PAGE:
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Leaky brain in neurological and psychiatric disorders: drivers and consequences

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journal contribution
posted on 2018-10-01, 00:00 authored by Gerwyn Morris, Brisa Simoes Fernandes, Basant K Puri, Adam WalkerAdam Walker, Andre F Carvalho, Michael BerkMichael Berk
BACKGROUND: The blood-brain barrier acts as a highly regulated interface; its dysfunction may exacerbate, and perhaps initiate, neurological and neuropsychiatric disorders. METHODS: In this narrative review, focussing on redox, inflammatory and mitochondrial pathways and their effects on the blood-brain barrier, a model is proposed detailing mechanisms which might explain how increases in blood-brain barrier permeability occur and can be maintained with increasing inflammatory and oxidative and nitrosative stress being the initial drivers. RESULTS: Peripheral inflammation, which is causatively implicated in the pathogenesis of major psychiatric disorders, is associated with elevated peripheral pro-inflammatory cytokines, which in turn cause increased blood-brain barrier permeability. Reactive oxygen species, such as superoxide radicals and hydrogen peroxide, and reactive nitrogen species, such as nitric oxide and peroxynitrite, play essential roles in normal brain capillary endothelial cell functioning; however, chronically elevated oxidative and nitrosative stress can lead to mitochondrial dysfunction and damage to the blood-brain barrier. Activated microglia, redox control of which is mediated by nitric oxide synthases and nicotinamide adenine dinucleotide phosphate (NADPH) oxidases, secrete neurotoxic molecules such as reactive oxygen species, nitric oxide, prostaglandin, cyclooxygenase-2, quinolinic acid, several chemokines (including monocyte chemoattractant protein-1 [MCP-1], C-X-C motif chemokine ligand 1 [CXCL-1] and macrophage inflammatory protein 1α [MIP-1α]) and the pro-inflammatory cytokines interleukin-6, tumour necrosis factor-α and interleukin-1β, which can exert a detrimental effect on blood-brain barrier integrity and function. Similarly, reactive astrocytes produce neurotoxic molecules such as prostaglandin E2 and pro-inflammatory cytokines, which can cause a 'leaky brain'. CONCLUSION: Chronic inflammatory and oxidative and nitrosative stress is associated with the development of a 'leaky gut'. The following evidence-based approaches, which address the leaky gut and blood-brain barrier dysfunction, are suggested as potential therapeutic interventions for neurological and neuropsychiatric disorders: melatonin, statins, probiotics containing Bifidobacteria and Lactobacilli, N-acetylcysteine, and prebiotics containing fructo-oligosaccharides and galacto-oligosaccharides.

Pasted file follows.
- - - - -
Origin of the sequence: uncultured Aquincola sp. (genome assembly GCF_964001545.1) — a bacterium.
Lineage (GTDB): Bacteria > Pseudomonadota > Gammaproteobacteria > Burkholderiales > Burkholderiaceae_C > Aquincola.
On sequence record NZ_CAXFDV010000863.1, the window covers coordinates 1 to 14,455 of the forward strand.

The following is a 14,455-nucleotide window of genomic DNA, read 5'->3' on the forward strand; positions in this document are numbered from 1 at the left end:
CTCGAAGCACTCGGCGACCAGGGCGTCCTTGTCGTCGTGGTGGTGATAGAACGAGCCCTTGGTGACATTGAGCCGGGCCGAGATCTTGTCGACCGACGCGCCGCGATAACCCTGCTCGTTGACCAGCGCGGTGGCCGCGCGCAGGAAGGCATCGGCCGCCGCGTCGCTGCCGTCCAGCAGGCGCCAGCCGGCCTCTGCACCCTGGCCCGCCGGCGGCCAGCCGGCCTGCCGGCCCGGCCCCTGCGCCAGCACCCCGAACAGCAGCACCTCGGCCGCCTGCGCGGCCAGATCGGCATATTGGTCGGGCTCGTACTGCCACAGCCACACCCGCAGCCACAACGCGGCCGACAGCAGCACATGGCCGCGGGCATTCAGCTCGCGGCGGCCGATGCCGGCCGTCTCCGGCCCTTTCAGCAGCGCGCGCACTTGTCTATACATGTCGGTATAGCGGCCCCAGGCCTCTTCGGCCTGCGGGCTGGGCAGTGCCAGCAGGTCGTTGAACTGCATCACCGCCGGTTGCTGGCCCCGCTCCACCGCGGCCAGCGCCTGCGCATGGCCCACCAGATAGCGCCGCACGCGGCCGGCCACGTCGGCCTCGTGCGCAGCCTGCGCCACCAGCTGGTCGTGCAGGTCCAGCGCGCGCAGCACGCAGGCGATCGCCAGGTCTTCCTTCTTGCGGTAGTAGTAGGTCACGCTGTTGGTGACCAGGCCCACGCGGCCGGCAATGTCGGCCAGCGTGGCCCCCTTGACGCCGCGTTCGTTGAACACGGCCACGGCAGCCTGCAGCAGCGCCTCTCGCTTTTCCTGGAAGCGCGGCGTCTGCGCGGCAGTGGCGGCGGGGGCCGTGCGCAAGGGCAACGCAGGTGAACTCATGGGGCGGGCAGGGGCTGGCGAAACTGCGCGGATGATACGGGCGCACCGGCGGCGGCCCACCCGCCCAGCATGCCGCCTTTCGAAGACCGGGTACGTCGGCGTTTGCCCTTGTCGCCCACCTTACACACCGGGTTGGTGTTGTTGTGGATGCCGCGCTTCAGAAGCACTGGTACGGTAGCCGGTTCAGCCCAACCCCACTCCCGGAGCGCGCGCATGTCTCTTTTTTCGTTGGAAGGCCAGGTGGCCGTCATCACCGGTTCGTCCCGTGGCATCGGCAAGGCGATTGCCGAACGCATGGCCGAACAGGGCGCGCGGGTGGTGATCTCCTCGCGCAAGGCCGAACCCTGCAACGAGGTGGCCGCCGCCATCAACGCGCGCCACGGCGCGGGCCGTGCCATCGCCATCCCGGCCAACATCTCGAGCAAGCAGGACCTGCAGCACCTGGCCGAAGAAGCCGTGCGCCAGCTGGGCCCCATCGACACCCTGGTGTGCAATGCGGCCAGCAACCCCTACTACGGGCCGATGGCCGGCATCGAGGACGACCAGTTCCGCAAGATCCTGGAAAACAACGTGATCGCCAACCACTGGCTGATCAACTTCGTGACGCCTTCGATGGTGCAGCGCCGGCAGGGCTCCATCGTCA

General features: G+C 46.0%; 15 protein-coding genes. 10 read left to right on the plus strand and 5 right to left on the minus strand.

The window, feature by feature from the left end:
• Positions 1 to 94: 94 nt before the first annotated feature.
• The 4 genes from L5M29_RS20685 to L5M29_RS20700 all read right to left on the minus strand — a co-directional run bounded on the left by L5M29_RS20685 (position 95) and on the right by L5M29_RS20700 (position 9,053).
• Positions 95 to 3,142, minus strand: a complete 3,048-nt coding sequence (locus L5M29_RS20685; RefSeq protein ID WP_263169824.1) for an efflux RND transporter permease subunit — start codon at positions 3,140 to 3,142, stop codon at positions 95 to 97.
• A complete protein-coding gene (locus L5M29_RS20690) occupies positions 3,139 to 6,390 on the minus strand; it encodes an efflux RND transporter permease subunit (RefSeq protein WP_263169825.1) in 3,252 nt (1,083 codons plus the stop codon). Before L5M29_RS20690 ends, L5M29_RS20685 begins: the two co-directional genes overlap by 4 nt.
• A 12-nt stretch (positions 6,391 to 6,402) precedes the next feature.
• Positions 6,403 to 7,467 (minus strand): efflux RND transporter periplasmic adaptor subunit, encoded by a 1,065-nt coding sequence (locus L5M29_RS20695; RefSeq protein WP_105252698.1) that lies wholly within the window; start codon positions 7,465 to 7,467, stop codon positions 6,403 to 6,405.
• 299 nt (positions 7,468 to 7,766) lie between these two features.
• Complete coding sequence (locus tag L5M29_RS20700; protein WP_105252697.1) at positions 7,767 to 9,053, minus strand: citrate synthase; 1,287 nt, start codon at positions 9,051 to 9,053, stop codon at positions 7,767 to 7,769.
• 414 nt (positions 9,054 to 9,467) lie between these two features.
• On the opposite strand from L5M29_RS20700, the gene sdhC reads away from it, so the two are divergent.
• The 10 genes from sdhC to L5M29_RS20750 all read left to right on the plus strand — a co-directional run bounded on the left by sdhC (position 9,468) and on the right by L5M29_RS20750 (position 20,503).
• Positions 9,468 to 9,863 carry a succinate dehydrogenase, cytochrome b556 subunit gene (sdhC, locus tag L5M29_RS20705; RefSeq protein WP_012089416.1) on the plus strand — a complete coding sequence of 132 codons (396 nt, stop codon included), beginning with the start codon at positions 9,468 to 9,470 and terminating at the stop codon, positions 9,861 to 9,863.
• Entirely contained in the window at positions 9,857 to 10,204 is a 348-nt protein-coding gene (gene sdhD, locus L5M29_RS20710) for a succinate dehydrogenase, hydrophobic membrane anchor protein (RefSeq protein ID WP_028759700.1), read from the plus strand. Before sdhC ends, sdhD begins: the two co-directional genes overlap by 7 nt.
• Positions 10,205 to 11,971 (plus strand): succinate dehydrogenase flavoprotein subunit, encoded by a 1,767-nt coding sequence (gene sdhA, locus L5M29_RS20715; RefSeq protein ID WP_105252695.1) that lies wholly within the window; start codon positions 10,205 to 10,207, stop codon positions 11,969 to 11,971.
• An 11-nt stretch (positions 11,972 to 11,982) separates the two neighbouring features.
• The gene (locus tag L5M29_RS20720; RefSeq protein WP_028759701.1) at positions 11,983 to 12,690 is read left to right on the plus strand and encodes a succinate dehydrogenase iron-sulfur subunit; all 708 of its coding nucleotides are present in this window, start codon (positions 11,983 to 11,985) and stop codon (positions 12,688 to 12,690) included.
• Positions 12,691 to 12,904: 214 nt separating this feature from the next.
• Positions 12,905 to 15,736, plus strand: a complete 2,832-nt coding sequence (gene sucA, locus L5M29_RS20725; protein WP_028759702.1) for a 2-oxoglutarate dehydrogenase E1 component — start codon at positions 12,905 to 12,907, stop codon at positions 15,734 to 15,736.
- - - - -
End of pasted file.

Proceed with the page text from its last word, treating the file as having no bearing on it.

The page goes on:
Australian and New Zealand journal of psychiatry






924 - 948


Sage Publications


London, Eng.







Publication classification

C1 Refereed article in a scholarly journal

Copyright notice

2018, The Royal Australian and New Zealand College of Psychiatrists